Imagine yourself as a soldier in the military. You are dropped into the middle of a war zone; bullets blaze by you. There is one problem, though: you have never had any training!
How might you feel in that moment? You would probably feel overwhelmed, scared, anxious, and a whole host of other emotions. Even with training you may feel this way, particularly your first time on the battlefield. However, one can feel more of a sense of confidence due to training and experience.
Now, imagine yourself as a college student. You walk into class, sit down, and the teacher begins to ask questions that you have never heard anyone at your home congregation ask. These questions begin to take a hold of you mentally and you feel like you do not know what you should believe anymore.
As young Christians go off to college, even Christian colleges, they are facing this more and more. They are hearing questions that tend to foster a sense of doubt about the faith in which they grew up. For some, a semester or two in college can destroy 18 years of learning the Scriptures.
What is the solution? Is there a “Christian Boot Camp” available? How do congregations and their members (parents included) fit into this training?
First, congregations and their members must be open to critical thinking and open to people asking questions with which we may be uncomfortable. If we are not open, young people will ask these questions elsewhere, and the answers they receive may not be the truth.
Second, congregations and their members must be willing to think critically themselves, including asking the questions with which they may be uncomfortable. This means that we cannot simply dismiss items that do not fit our pattern of thought.
Third, congregations and their members must help teach young people to think critically and ask good questions. While the answer is important, how they come to a conclusion is just as, if not more important.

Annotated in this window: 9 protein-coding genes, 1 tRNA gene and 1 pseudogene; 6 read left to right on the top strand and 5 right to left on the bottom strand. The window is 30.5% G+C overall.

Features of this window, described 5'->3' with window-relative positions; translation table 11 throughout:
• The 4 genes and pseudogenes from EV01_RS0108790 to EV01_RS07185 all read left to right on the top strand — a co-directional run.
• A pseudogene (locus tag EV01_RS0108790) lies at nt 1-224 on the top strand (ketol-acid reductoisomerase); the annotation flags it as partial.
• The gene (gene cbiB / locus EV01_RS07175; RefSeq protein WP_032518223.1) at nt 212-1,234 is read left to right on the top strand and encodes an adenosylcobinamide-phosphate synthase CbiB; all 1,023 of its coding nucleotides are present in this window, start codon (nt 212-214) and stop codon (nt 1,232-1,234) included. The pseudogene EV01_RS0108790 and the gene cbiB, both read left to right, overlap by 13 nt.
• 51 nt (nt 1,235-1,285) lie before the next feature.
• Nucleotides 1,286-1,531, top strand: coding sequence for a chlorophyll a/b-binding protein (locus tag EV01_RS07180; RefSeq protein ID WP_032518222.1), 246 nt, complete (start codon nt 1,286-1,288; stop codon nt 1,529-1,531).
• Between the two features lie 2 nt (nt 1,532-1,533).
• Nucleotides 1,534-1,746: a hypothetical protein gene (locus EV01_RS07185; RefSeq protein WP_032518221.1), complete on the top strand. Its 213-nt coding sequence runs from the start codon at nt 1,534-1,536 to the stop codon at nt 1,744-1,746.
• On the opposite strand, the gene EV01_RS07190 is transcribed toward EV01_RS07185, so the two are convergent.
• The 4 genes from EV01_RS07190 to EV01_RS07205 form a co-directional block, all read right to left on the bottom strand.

Fourth, congregations and their members must be gentle when the answers they receive back from the questions they ask do not fit what we believe. This means that congregations and their members must create an environment in which people feel comfortable asking questions. We want our young people to be able to be transparent because the reality is that they believe what they believe whether they share it or not. It would better for our young people to feel comfortable sharing something with which we disagree than it would for them to feel like they can’t share it at all. If they don’t have an environment where they feel comfortable talking about these kinds of things, they are likely to keep on believing something that will move them from the faith. On the other hand, if they share with us, we at least have an opportunity to have a conversation about their beliefs.
Fifth, congregations and their members must offer opportunities to process these questions in a safe space. This means providing opportunities by asking questions that are difficult to process and require digging, as well as throwing out ideas that force people to think. This also means that we are willing to honestly hear others’ perspectives as opposed to listening so that we can argue a point.
Sixth, congregations and their members must be willing to help youth process and think through the material. When the opportunities to discuss are provided, we must mentor and take the opportunity to help build relationships. We must encourage our young people to think for themselves because they will do so whether we are involved or not.
I have heard statistics concerning the number of young people who are falling from their faith after going away to college or leaving the house. If we are to help our young people have as strong a foundation as possible, we must be willing to engage in potentially uncomfortable dialogue as we help them think for themselves. When they do leave the house, we want them to be able to think critically, process information, and be familiar with uncomfortable questions. If we do not help them think this way, society and secularists will be glad to. Which would you prefer? Are your young people trained before they get dropped into the war zone?